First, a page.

Suggested Wine Pairing: Cabernet Sauvignon, Red Zinfandel, Oaky Chardonnay

Suggested Beer Pairing: Oktoberfest, Brown Belgians, Brown Ale, Bock


  • 3 lbs ground turkey ($5.99/lb)
  • 4 links of pre-cooked chorizo (we used Goya; $3.99/package of 2)
  • 1 can of white corn ($1.69/11 oz)
  • 6 canned chipotle peppers (look for the ones packed in adobo sauce, about $2.99/can)
  • 2 cans of cannellini beans ($1.39/15 oz can)
  • 3 TBSP butter, divided ($4.99/lb)
  • About 1/4 C flour ($1.89/2 lb bag)
  • 1 QT chicken stock ($3.19/QT)
  • 2 medium onions ($0.99/lb)
  • 6 cloves garlic ($2.99/lb)
  • 1 TBSP chili powder ($1.50/4 oz jar)
  • 1/2 TBSP cayenne pepper ($3.50/2 oz jar)
  • 1 TBSP apple cider vinegar ($2.79/32 oz)
  • 1 TBSP liquid smoke ($2.89/3 oz)
  • 2 TBSP ground oregano ($2/2 oz jar)
  • 1 TBSP ground cumin ($3.50/2 oz jar)
  • 2 packages of Jiffy corn muffin mix ($0.69/box)
  • 2/3 C milk ($1.19/QT)
  • 2 eggs ($2.50/dozen)
  • 1/2 C cheddar cheese ($5.99/lb)
  • 1 1/2 TBSP honey ($4.39/12 oz)
  • Salt
  • Pepper

Corn Bread Preparation:

  • If you can read, you should be able to make cornbread. Since you’re looking at this blog we’ll assume this won’t be a problem. Preheat the oven according to the package. Put the dry mix in your mixing bowl, add the eggs and milk and whisk it all together.
  • Squeeze in about 1 1/2 TBSP of honey and grate in 1/2 C of cheddar cheese. Stir again until everything’s mixed.

Stay sweet with some bee juice in your bread.

  • Taking 1 TBSP of butter, grease up the bottom and sides of the baking pan and pour in your corn bread mix.

Don't forget this part; it will make your life easier when you're trying to cut the bread out of the pan.

  • Bake according to instructions, or until you can stick a toothpick in and pull it out clean. Set aside to cool and wait patiently for the chili to cook.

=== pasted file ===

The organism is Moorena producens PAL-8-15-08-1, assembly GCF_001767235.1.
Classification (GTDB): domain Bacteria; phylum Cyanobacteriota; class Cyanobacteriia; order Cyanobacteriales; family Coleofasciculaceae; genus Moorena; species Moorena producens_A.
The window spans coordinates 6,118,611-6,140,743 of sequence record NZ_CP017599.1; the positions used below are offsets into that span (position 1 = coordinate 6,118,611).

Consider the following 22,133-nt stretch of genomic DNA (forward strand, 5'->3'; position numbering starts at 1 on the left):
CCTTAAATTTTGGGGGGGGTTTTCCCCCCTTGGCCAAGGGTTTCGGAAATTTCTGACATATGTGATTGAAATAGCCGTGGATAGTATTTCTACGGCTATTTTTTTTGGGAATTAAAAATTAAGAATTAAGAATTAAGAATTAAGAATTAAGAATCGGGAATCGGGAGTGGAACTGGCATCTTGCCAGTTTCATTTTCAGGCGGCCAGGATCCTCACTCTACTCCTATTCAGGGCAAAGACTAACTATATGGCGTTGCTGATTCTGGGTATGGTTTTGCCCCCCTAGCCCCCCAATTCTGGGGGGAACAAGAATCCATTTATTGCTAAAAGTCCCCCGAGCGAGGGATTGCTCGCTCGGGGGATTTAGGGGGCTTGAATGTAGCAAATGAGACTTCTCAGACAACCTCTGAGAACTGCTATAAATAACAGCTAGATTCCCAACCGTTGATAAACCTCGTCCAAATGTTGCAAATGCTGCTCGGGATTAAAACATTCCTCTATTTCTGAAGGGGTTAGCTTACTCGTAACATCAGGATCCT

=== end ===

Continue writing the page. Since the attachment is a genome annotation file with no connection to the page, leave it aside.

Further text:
Chili Preparation:

  • Dice the onions and mince the garlic. Remove the chorizo links from their casings and cut them into pieces as small as you can get them (you want the meat to be as close as minced as possible).

Mince your meat.

  • Put your pot over medium heat and add 2 TBSP of butter to get the party started. Add the aforementioned diced/minced ingredients, a pinch of salt and some ground black pepper and cook everything down for about 10 minutes, stirring occasionally so things don’t burn.
  • Add the ground turkey to the pot along with another couple healthy pinches of salt and pepper and stir everything together. Give the turkey a good stir every couple of minutes and cook it until it’s lightly browned. You should be good to go in 13 minutes or so.
  • While the turkey is cooking, mince the chipotle peppers. Add them to the pot after about 10 minutes when the turkey has had the chance to brown a bit.

Mince the peppers and don't be shy about adding some more adobo sauce to the mix.

  • Drain the corn and beans and add them to the pot along with the chicken stock. Add the oregano, cumin, chili powder, cayenne, vinegar and liquid smoke. Stir thoroughly, bring everything to a light boil and then reduce to a simmer. Cover the pot and cook for 20 minutes, stirring occasionally. Add a little flour to thicken things up a bit and adjust the seasoning to taste. Serve with a healthy grating of cheese over top and a nice slice of corn bread.

Add the entire quart of stock. If you need more liquid you can use water, or go crazy with some ale or white wine.

Sirloin Chili

A little bowl of spicy, meaty heaven.

With Spring officially here and short shorts weather just around the corner you may be wondering why the hell we’re choosing to post a chili recipe now. Well, March was busy, so there; rest assured that this one is worth waiting for. Skip the ground beef, stew beef or any other budget cut you were eying at the meat counter and go straight for the sirloin for the tastiest chili you’ve had this side of Texas. Oh, and did we mention there’s bacon? You’re welcome.